What the parties’ program for the European elections say about digital

From the now-old GDPR (the European privacy regulation) to the very recent Digital Markets Act and Digital Services Act (which seek to put a limit on the excessive power of certain technological giants), passing through the AI Act, which has the ambition of promoting the responsible use of artificial intelligence. In recent years, the European Union has turned into the digital world’s mastiff, trying through its laws – not without contradictions and with an effectiveness that has yet to be verified – to curb the excessive power of large digital platforms. For these reasons, one would have expected digital policies to play a leading (or at least second) role in the European elections.

European People’s Party

The position of the European People’s Party (EPP) on digital matters was more articulate in the Position Paper on Digital Policy adopted at the political assembly of February 2022. A document that is therefore no longer very new, but which to date still represents the most extensive we have available to interpret the position of the main European group – centre-right of a Catholic matrix, of which Forza Italia is a member in Italy – on the subject of new technologies.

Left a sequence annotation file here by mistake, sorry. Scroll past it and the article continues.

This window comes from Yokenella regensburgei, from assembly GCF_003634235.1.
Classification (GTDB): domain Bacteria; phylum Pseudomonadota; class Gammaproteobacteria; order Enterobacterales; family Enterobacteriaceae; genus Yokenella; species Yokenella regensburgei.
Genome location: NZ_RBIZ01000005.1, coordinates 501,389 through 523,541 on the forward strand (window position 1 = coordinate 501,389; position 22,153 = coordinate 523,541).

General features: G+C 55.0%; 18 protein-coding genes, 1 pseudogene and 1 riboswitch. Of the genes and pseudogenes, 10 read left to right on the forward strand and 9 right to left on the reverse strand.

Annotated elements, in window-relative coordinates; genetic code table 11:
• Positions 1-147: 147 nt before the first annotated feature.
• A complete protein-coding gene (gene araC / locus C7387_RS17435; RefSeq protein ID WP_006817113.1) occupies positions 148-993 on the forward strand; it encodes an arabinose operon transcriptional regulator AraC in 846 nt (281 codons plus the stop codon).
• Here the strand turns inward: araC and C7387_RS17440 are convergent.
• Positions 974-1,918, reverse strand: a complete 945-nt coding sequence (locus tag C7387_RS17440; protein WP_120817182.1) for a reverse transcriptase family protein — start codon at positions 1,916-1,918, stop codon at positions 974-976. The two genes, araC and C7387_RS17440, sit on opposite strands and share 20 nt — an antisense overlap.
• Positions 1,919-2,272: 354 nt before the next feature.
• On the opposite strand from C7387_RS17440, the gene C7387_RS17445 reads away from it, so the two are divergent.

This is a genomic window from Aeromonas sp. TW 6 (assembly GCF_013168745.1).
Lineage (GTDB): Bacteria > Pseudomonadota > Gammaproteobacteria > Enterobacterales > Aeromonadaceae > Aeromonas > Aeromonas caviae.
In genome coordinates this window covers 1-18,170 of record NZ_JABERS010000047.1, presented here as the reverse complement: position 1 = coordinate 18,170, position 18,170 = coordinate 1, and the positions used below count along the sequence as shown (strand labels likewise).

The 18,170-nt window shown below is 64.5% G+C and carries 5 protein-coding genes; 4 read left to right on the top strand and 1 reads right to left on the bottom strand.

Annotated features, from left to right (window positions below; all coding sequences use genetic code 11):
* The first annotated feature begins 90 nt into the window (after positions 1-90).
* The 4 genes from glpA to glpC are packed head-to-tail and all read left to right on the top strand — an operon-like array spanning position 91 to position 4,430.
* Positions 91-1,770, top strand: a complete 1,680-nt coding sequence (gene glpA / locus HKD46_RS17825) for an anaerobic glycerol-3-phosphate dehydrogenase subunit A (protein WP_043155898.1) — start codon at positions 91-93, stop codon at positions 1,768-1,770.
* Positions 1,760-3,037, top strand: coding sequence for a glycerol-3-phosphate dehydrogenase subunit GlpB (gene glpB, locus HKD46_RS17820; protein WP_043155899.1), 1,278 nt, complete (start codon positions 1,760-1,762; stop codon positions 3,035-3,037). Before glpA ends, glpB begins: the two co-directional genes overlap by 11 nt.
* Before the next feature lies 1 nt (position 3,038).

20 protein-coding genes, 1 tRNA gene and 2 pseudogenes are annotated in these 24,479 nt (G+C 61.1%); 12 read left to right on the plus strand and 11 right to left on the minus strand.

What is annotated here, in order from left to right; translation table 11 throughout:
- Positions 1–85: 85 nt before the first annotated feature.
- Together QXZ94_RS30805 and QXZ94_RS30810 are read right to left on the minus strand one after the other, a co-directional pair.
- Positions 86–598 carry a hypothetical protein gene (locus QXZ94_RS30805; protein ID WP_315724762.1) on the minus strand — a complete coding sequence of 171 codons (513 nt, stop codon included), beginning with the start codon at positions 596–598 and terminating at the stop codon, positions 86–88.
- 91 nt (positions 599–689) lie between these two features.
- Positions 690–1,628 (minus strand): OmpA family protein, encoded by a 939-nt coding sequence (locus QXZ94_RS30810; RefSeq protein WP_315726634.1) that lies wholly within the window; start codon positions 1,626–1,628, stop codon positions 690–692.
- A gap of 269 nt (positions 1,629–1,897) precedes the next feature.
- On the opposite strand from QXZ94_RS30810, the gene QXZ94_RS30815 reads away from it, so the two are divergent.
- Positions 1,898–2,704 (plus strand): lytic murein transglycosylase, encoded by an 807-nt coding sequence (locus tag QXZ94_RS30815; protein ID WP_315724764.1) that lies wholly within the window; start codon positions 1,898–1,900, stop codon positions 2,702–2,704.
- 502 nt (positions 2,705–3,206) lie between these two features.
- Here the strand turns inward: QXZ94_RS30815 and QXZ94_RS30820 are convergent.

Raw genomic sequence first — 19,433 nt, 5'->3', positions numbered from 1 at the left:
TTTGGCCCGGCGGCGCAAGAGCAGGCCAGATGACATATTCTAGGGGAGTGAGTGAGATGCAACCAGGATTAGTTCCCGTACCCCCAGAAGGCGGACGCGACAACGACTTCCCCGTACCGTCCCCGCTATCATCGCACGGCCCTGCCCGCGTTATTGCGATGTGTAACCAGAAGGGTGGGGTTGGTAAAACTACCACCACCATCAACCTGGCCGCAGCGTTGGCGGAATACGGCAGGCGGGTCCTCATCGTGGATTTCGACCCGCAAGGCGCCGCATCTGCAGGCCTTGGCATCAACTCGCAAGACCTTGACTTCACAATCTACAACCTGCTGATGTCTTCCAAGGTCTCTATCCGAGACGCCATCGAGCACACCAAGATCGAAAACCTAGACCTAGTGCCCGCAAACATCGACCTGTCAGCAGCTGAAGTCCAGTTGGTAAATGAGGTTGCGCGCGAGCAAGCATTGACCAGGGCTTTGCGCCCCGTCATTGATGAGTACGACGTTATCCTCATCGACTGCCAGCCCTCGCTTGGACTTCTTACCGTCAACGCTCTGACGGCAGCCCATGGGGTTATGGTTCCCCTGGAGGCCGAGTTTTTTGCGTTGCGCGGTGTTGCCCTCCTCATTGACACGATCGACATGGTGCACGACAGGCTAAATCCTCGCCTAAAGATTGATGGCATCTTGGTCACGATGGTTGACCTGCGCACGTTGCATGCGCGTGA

One of the most important aspects highlighted in this document is the need for Europe to introduce new regulations and “create an enabling and coherent environment for our companies to prosper and grow in the digital economy. Digital policies should, therefore, always be discussed to strengthen, harmonize and completing the Digital Single Market (DSM)”.

On the topic of artificial intelligence, the EPP confirms the importance of the AI Act but warns against over-regulation: “We believe that certain AI applications present potential risks to fundamental rights and security, and therefore their development, market access and implementation should be carefully monitored to ensure compliance with European values and standards. Limits to the use of AI applications that put vulnerable groups at risk are necessary. At the same time, we warn against over-regulation, as (…) this could hinder the growth of the EU industry, discourage investments in AI startups or delay or disincentivize innovations in the EU market.”

Between the USA and China